.....just saying it can be cheaper and faster to get better welding equipment especially if you track costs and labor hours required per year

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    I think you're asking the wrong question. Figure it what you're going to be welding and get the right equipment.

    The good news is that if you learn OA welding then TIG is easy and fun in comparison.

    I've welded Al, stainless steel, and cast iron with OA, so I'd take that first answer with a large grain of salt. A torch can also braze, silver solder, cut, and heat, so it's good to have.

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    Quote Originally Posted by fciron View Post
    I think you're asking the wrong question.
    He's asking the same question that is on his school test. Word for word.

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    In general, not much of anything can be welded by gas ... you'll need a flame.



    But if you mean welding with an O/A torch: in addition to wood (mentioned above), plastics are pretty hard to weld without sending it all up in flame.


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    Tungsten carbide, Magnesium, Titanium, Sodium... Uranium, Plutonium and Radium are also probably bad news generally.

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    Quote Originally Posted by memphisjed View Post
    stainless, ti, al, high zinc brass. . .
    In A&P school, 1976, I watched my instructor weld up a 1/2" long crack in an aluminum aircraft intake manifold with OA gear. It was amazing. Nothing happened.... and then with a flick of his wrist a single ripple-less bead went the length of that crack, inside height nearly identical to the outside. That manifold went back into service.

    That was the powerplant instructor. The welding instructor at that school had a contract with Boeing to hand-weld tiny stainless beads on solenoid end-caps after coils were in place, part was for the B-52. Beads were less than 1/16" wide.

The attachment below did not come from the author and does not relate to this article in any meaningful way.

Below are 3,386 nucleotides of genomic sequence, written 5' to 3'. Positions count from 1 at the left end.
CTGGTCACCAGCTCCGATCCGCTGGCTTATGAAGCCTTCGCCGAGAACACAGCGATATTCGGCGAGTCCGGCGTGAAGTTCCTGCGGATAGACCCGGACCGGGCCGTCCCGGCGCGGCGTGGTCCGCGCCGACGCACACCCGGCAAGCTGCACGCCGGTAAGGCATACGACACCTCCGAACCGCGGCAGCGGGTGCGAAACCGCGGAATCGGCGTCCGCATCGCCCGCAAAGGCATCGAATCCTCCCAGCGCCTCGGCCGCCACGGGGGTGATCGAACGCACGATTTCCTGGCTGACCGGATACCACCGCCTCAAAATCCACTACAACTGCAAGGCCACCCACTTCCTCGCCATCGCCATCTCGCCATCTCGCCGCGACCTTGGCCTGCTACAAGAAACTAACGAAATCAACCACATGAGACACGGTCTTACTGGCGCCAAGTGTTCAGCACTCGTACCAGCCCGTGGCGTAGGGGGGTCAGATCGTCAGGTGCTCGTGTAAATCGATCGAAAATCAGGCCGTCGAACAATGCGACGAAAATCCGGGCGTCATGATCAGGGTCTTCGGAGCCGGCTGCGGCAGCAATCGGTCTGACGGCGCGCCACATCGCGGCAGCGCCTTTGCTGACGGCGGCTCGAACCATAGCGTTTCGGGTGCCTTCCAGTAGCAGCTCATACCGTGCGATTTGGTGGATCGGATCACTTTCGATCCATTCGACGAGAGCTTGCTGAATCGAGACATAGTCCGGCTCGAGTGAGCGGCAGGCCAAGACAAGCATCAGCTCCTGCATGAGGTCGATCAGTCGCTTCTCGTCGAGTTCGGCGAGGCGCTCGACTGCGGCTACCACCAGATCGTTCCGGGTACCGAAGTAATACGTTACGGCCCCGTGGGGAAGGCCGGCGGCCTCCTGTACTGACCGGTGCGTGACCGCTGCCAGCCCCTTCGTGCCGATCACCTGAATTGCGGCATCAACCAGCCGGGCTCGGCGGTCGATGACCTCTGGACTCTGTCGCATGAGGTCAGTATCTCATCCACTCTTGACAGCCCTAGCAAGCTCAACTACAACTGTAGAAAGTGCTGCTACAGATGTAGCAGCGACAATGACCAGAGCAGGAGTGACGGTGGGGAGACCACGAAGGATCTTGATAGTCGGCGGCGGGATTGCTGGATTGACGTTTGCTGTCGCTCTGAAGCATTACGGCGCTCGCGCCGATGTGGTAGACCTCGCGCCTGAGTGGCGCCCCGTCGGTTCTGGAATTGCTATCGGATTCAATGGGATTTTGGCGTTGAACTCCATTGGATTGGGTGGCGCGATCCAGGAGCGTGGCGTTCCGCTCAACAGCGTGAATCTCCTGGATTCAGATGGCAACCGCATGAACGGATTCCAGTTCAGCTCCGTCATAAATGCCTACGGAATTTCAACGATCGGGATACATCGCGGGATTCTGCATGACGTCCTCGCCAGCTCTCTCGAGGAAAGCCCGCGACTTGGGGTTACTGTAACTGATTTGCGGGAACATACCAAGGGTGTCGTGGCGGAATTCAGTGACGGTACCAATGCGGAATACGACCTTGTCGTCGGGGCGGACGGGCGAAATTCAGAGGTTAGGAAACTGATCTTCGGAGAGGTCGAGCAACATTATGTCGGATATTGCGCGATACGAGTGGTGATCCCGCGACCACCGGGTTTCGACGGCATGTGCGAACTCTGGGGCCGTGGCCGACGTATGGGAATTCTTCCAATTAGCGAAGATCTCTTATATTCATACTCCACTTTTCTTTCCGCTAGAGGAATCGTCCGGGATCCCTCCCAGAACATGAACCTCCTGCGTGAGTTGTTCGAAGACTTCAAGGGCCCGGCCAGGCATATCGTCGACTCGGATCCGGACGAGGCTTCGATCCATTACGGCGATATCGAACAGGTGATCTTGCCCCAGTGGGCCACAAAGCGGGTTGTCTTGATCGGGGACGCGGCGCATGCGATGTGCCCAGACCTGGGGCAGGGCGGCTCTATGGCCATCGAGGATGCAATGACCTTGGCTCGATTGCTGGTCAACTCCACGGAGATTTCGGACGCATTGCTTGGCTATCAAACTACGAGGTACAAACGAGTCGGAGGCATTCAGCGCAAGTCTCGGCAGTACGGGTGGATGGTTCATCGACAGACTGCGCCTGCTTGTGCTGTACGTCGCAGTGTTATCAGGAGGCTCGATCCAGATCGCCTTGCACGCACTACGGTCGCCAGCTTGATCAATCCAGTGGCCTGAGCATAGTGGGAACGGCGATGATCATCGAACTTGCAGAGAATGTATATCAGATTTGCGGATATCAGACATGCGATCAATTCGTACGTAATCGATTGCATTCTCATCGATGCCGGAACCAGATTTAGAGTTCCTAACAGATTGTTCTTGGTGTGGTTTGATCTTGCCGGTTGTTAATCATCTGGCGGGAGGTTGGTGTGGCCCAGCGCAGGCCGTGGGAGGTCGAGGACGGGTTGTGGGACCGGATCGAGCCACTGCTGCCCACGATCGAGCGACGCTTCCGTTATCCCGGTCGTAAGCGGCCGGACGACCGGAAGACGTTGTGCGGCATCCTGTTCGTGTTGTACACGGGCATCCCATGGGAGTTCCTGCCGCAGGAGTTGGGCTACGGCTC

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    Don't forget carbon fiber, fiberglass, and ceramics.

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    You guyzs forgot unobtainium. Flux capacitor needed w/o gas.

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    Quote Originally Posted by fciron View Post
    I think you're asking the wrong question. Figure it what you're going to be welding and get the right equipment.

    The good news is that if you learn OA welding then TIG is easy and fun in comparison.

    I've welded Al, stainless steel, and cast iron with OA, so I'd take that first answer with a large grain of salt. A torch can also braze, silver solder, cut, and heat, so it's good to have.
    how did you get stainless to flow? I have had the seams repel from each other? Forge welding works, then you get iron oxide to act as flux.

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    ceramics, you can get the glaze to flow with care.

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    Are you asking about Oxy-fuel? Do you have any reference books for your course? It’s not like this hasn’t been part of standard instruction on welding for the last 60 + years..

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    As everyone has guessed, odds are good this was a homework question. If not, I'd wager a nickel he's got a garage bet with another non-weldor about "the best" welding outfit.

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    Thanks for sharing the useful reply.